Alabama Recording Law Summary:
Is Alabama a One Party Consent State?
Ala. Code § 13A-11-30
Alabama recording law stipulates that it is a one party consent state. In Alabama it is a criminal offense to use any device to record communications whether it’s wire, oral or electronic without the consent of at least one person taking part in the communication.
This means that in Alabama, you are legally allowed to record a conversation you take part in.
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You may not record conversations that you are not a part of without the consent of at least one party.
If you are a third party and require consent from the parties taking part in the conversation the Federal Communications Commission (FCC) states that you may gain consent to make a recording by:
- Getting verbal or written consent prior to the recording being made
- A verbal notification being played before the conversation begins (For example: “This phone call is being recorded for quality control purposes…”)
- An audible beep tone being repeated at steady intervals during the duration of the conversation
Alabama Video Recording Laws
As Alabama is a one party consent state it is legal to video record any conversation that you are personally taking part in. Video recording where you are not part of the recording like surveillance is permissible in places where there isn’t an expectation of privacy, or if you own the property. For example if you have a surveillance camera you are allowed to have it watch anything on your property, but you cannot have it pointing in to your neighbors house.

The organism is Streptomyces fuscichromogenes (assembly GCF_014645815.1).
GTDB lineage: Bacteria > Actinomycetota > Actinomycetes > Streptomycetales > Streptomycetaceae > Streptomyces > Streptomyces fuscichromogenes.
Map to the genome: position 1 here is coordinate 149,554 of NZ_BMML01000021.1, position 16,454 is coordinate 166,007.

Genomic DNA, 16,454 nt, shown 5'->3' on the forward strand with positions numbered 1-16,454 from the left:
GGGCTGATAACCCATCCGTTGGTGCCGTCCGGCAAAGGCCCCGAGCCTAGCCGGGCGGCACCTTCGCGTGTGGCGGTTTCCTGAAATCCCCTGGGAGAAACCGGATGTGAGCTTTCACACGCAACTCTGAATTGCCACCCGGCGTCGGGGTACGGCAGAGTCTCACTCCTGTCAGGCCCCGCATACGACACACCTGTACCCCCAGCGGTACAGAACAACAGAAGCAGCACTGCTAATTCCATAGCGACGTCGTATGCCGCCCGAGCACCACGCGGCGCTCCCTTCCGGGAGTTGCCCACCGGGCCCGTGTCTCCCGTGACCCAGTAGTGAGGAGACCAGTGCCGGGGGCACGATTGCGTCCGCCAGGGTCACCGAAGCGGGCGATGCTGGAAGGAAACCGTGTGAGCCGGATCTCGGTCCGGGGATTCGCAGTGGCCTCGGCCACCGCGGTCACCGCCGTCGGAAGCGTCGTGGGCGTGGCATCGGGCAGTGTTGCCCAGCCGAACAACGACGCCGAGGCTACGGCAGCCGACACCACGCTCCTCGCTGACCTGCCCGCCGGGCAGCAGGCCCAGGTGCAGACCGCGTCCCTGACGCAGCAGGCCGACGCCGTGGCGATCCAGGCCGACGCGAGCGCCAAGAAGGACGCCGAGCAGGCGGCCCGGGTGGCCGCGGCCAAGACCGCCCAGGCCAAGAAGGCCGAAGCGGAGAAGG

According to Ala. Code § 13A-11-30 you are not allowed to video record people in “A place where one may reasonably expect to be safe from casual or hostile intrusion or surveillance, but such term does not include a place to which the public or a substantial group of the public has access”.
Ala. Code § 13A-11-33 In Alabama, installing an eavesdropping device in a private place with the intention of using the device for eavesdropping without the permission of the owner, tenant or lessee of the private place is considered a Class C felony which carries a sentence of not less than 1 year and 1 day and not more than 10 years.
Ala. Code § 13A-11-32; 13A-11-35 Criminal surveillance (e.g., using video cameras to surveil) and disclosing information obtained illegally (through criminal eavesdropping or surveillance) are considered Class B misdemeanors carrying a maximum jail time of 6 months.
Ala. Code §13A-11-31 Intentionally recording private communications of others (eavesdropping) without consent from at least one of the participants is considered a Class A misdemeanor carrying an imprisonment not exceeding 1 year.
Ala. Code § 13A-11-32.1 Surveilling an individual who is in a place where there is a reasonable expectation of privacy for sexual gratification purposes is considered a crime of aggravated criminal surveillance. This is classed as a Class A misdemeanor which carries a sentence of not more than 1 year. Also, if a person has a prior conviction of this crime, the offense may be classed as a Class C felony which carries a sentence of not less than 1 year and 1 day and not more than 10 years.
Is Alabama a Two Party Consent State?
No, Alabama is a one party consent state.
Other Alabama Laws